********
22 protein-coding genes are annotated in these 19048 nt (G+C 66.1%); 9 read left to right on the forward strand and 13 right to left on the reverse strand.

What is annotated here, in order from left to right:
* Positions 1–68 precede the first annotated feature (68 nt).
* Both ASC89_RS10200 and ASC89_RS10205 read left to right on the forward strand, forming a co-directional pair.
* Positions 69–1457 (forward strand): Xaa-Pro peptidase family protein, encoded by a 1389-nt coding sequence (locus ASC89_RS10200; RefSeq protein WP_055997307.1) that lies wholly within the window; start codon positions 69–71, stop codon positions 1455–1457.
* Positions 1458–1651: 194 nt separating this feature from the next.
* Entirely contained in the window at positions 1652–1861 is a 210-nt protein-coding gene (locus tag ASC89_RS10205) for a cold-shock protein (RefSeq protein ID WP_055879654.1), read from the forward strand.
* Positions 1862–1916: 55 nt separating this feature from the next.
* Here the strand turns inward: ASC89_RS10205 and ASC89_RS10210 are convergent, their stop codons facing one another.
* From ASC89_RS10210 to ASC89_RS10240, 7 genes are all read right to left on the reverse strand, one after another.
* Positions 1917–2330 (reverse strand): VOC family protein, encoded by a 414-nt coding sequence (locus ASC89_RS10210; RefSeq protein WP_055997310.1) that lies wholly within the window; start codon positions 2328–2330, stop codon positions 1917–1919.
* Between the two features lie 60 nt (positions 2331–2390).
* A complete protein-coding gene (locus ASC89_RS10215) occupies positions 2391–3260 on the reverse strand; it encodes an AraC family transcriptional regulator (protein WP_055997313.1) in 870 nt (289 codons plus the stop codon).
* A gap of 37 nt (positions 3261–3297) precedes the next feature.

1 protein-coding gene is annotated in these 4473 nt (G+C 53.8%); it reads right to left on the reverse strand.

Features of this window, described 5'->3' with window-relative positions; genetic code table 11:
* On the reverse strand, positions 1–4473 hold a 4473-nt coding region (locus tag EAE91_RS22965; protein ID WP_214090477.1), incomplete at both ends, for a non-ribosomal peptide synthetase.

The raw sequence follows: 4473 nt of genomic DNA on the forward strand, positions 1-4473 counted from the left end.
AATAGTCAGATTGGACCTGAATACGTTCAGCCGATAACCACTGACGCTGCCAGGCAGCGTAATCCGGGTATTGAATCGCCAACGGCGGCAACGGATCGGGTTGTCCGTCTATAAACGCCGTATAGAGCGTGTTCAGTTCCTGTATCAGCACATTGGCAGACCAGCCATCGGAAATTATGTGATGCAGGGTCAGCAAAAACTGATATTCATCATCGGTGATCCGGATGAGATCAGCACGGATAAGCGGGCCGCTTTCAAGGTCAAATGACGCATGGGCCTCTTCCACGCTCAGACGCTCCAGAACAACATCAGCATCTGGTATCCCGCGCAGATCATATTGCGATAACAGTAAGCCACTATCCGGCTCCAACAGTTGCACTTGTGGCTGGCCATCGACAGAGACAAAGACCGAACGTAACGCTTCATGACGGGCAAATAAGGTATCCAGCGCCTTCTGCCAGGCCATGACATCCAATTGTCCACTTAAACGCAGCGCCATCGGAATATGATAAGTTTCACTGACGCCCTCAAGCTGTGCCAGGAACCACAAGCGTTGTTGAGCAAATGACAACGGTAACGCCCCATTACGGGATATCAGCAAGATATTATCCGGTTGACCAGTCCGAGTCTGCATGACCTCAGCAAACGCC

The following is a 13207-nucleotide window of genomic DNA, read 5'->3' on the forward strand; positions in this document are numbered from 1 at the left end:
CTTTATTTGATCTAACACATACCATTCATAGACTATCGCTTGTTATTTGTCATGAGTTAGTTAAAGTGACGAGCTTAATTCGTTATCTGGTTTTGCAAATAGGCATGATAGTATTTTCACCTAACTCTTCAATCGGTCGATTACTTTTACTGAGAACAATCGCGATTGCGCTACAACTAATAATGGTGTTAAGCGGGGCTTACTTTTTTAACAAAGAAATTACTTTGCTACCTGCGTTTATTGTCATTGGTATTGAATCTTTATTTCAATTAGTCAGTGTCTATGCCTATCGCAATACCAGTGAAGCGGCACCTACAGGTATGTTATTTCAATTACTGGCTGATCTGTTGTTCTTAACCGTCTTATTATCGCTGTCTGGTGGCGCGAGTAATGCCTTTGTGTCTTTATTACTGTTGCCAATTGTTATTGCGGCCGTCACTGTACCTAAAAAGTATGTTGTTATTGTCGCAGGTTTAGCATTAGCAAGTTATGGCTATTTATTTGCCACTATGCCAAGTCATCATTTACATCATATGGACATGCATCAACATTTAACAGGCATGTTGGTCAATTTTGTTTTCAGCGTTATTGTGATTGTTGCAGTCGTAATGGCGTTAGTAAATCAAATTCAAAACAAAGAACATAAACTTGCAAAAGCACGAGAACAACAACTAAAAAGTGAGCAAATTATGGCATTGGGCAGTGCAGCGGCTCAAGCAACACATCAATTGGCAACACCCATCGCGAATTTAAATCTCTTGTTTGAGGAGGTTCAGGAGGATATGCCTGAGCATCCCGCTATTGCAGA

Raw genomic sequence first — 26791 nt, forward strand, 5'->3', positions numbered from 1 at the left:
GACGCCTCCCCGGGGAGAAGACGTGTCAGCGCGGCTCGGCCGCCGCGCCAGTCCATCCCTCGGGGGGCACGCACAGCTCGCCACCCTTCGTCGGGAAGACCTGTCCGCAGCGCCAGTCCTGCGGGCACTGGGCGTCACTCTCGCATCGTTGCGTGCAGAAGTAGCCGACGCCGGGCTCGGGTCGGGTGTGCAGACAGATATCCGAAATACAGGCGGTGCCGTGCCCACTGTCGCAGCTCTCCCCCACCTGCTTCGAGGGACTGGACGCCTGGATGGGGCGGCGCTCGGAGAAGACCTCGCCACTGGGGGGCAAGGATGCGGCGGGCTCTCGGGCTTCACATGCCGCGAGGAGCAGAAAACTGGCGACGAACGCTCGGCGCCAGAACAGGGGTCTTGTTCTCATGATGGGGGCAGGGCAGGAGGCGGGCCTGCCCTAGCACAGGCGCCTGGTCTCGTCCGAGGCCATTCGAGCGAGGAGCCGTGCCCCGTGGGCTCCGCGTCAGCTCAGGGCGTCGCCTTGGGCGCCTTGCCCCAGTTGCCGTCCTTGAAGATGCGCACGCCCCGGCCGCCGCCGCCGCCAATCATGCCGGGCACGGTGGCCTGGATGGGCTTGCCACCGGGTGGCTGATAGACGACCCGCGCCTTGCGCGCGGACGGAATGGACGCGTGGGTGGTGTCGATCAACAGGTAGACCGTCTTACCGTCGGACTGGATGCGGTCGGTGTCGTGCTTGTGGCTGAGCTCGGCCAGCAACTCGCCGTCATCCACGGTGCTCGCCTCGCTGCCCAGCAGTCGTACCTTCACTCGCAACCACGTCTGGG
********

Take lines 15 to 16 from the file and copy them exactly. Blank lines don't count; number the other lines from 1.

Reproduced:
1 protein-coding gene is annotated in these 4473 nt (G+C 53.8%); it reads right to left on the reverse strand.

Features of this window, described 5'->3' with window-relative positions; genetic code table 11: